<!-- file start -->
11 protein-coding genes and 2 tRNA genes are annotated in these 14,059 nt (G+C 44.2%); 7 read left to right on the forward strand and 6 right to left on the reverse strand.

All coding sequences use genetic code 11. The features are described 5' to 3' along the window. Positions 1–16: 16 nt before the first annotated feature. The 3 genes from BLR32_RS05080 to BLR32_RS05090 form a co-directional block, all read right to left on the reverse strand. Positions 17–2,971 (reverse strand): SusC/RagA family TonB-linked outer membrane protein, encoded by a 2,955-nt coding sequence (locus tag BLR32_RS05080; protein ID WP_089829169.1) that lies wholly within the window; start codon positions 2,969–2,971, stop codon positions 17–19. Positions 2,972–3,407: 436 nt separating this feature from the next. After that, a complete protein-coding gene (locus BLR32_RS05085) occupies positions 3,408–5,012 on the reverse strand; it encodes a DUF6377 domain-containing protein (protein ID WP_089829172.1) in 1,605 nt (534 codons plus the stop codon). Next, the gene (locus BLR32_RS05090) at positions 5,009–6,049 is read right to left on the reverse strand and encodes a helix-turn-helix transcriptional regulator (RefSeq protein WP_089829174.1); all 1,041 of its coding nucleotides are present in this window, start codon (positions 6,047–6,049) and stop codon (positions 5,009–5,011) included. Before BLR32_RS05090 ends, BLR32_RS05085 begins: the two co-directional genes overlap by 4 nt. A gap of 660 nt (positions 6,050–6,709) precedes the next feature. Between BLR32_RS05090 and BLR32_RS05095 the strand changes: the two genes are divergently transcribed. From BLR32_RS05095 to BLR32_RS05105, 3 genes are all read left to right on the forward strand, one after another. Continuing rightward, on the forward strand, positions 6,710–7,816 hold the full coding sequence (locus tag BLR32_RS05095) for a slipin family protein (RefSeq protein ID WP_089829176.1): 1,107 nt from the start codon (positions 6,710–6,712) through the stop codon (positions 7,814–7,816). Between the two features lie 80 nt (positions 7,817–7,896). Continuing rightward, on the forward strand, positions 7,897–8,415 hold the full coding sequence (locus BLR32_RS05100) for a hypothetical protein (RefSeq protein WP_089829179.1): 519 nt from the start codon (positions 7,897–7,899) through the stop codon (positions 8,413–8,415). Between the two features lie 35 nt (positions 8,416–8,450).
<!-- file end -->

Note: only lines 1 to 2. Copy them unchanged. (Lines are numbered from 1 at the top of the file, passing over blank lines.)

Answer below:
11 protein-coding genes and 2 tRNA genes are annotated in these 14,059 nt (G+C 44.2%); 7 read left to right on the forward strand and 6 right to left on the reverse strand.

All coding sequences use genetic code 11. The features are described 5' to 3' along the window. Positions 1–16: 16 nt before the first annotated feature. The 3 genes from BLR32_RS05080 to BLR32_RS05090 form a co-directional block, all read right to left on the reverse strand. Positions 17–2,971 (reverse strand): SusC/RagA family TonB-linked outer membrane protein, encoded by a 2,955-nt coding sequence (locus tag BLR32_RS05080; protein ID WP_089829169.1) that lies wholly within the window; start codon positions 2,969–2,971, stop codon positions 17–19. Positions 2,972–3,407: 436 nt separating this feature from the next. After that, a complete protein-coding gene (locus BLR32_RS05085) occupies positions 3,408–5,012 on the reverse strand; it encodes a DUF6377 domain-containing protein (protein ID WP_089829172.1) in 1,605 nt (534 codons plus the stop codon). Next, the gene (locus BLR32_RS05090) at positions 5,009–6,049 is read right to left on the reverse strand and encodes a helix-turn-helix transcriptional regulator (RefSeq protein WP_089829174.1); all 1,041 of its coding nucleotides are present in this window, start codon (positions 6,047–6,049) and stop codon (positions 5,009–5,011) included. Before BLR32_RS05090 ends, BLR32_RS05085 begins: the two co-directional genes overlap by 4 nt. A gap of 660 nt (positions 6,050–6,709) precedes the next feature. Between BLR32_RS05090 and BLR32_RS05095 the strand changes: the two genes are divergently transcribed. From BLR32_RS05095 to BLR32_RS05105, 3 genes are all read left to right on the forward strand, one after another. Continuing rightward, on the forward strand, positions 6,710–7,816 hold the full coding sequence (locus tag BLR32_RS05095) for a slipin family protein (RefSeq protein ID WP_089829176.1): 1,107 nt from the start codon (positions 6,710–6,712) through the stop codon (positions 7,814–7,816). Between the two features lie 80 nt (positions 7,817–7,896). Continuing rightward, on the forward strand, positions 7,897–8,415 hold the full coding sequence (locus BLR32_RS05100) for a hypothetical protein (RefSeq protein WP_089829179.1): 519 nt from the start codon (positions 7,897–7,899) through the stop codon (positions 8,413–8,415). Between the two features lie 35 nt (positions 8,416–8,450).